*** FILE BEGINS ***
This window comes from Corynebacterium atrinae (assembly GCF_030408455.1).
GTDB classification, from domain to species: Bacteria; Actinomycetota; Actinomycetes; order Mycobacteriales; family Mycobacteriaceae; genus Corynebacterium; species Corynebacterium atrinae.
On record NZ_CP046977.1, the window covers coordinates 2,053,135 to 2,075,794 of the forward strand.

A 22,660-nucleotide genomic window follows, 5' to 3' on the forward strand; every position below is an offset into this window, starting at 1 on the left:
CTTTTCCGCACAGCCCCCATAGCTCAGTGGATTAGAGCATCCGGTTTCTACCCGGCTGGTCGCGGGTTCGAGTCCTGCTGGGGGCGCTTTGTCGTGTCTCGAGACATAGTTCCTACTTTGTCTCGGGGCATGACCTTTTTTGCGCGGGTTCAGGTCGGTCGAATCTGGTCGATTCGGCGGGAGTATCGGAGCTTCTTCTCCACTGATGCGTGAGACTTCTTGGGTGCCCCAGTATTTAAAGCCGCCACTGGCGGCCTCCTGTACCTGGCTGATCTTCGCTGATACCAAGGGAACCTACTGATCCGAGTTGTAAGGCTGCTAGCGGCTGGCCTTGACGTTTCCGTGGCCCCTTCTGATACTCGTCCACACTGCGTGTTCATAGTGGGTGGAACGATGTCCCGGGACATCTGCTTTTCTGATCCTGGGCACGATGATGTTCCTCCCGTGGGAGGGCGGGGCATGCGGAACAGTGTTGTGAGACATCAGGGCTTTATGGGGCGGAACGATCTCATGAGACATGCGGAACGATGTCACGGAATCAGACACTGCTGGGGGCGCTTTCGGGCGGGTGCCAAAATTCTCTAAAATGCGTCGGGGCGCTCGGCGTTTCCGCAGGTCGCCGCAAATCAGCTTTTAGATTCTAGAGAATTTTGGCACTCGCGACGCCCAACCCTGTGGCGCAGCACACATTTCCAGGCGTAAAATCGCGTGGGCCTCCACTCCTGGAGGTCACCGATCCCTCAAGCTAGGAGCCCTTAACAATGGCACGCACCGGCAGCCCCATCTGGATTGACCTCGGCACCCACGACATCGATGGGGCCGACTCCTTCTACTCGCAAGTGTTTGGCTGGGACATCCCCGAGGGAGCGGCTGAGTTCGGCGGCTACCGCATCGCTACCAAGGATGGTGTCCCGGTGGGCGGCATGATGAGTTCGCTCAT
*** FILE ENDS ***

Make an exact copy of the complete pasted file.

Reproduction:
This window comes from Corynebacterium atrinae (assembly GCF_030408455.1).
GTDB classification, from domain to species: Bacteria; Actinomycetota; Actinomycetes; order Mycobacteriales; family Mycobacteriaceae; genus Corynebacterium; species Corynebacterium atrinae.
On record NZ_CP046977.1, the window covers coordinates 2,053,135 to 2,075,794 of the forward strand.

A 22,660-nucleotide genomic window follows, 5' to 3' on the forward strand; every position below is an offset into this window, starting at 1 on the left:
CTTTTCCGCACAGCCCCCATAGCTCAGTGGATTAGAGCATCCGGTTTCTACCCGGCTGGTCGCGGGTTCGAGTCCTGCTGGGGGCGCTTTGTCGTGTCTCGAGACATAGTTCCTACTTTGTCTCGGGGCATGACCTTTTTTGCGCGGGTTCAGGTCGGTCGAATCTGGTCGATTCGGCGGGAGTATCGGAGCTTCTTCTCCACTGATGCGTGAGACTTCTTGGGTGCCCCAGTATTTAAAGCCGCCACTGGCGGCCTCCTGTACCTGGCTGATCTTCGCTGATACCAAGGGAACCTACTGATCCGAGTTGTAAGGCTGCTAGCGGCTGGCCTTGACGTTTCCGTGGCCCCTTCTGATACTCGTCCACACTGCGTGTTCATAGTGGGTGGAACGATGTCCCGGGACATCTGCTTTTCTGATCCTGGGCACGATGATGTTCCTCCCGTGGGAGGGCGGGGCATGCGGAACAGTGTTGTGAGACATCAGGGCTTTATGGGGCGGAACGATCTCATGAGACATGCGGAACGATGTCACGGAATCAGACACTGCTGGGGGCGCTTTCGGGCGGGTGCCAAAATTCTCTAAAATGCGTCGGGGCGCTCGGCGTTTCCGCAGGTCGCCGCAAATCAGCTTTTAGATTCTAGAGAATTTTGGCACTCGCGACGCCCAACCCTGTGGCGCAGCACACATTTCCAGGCGTAAAATCGCGTGGGCCTCCACTCCTGGAGGTCACCGATCCCTCAAGCTAGGAGCCCTTAACAATGGCACGCACCGGCAGCCCCATCTGGATTGACCTCGGCACCCACGACATCGATGGGGCCGACTCCTTCTACTCGCAAGTGTTTGGCTGGGACATCCCCGAGGGAGCGGCTGAGTTCGGCGGCTACCGCATCGCTACCAAGGATGGTGTCCCGGTGGGCGGCATGATGAGTTCGCTCAT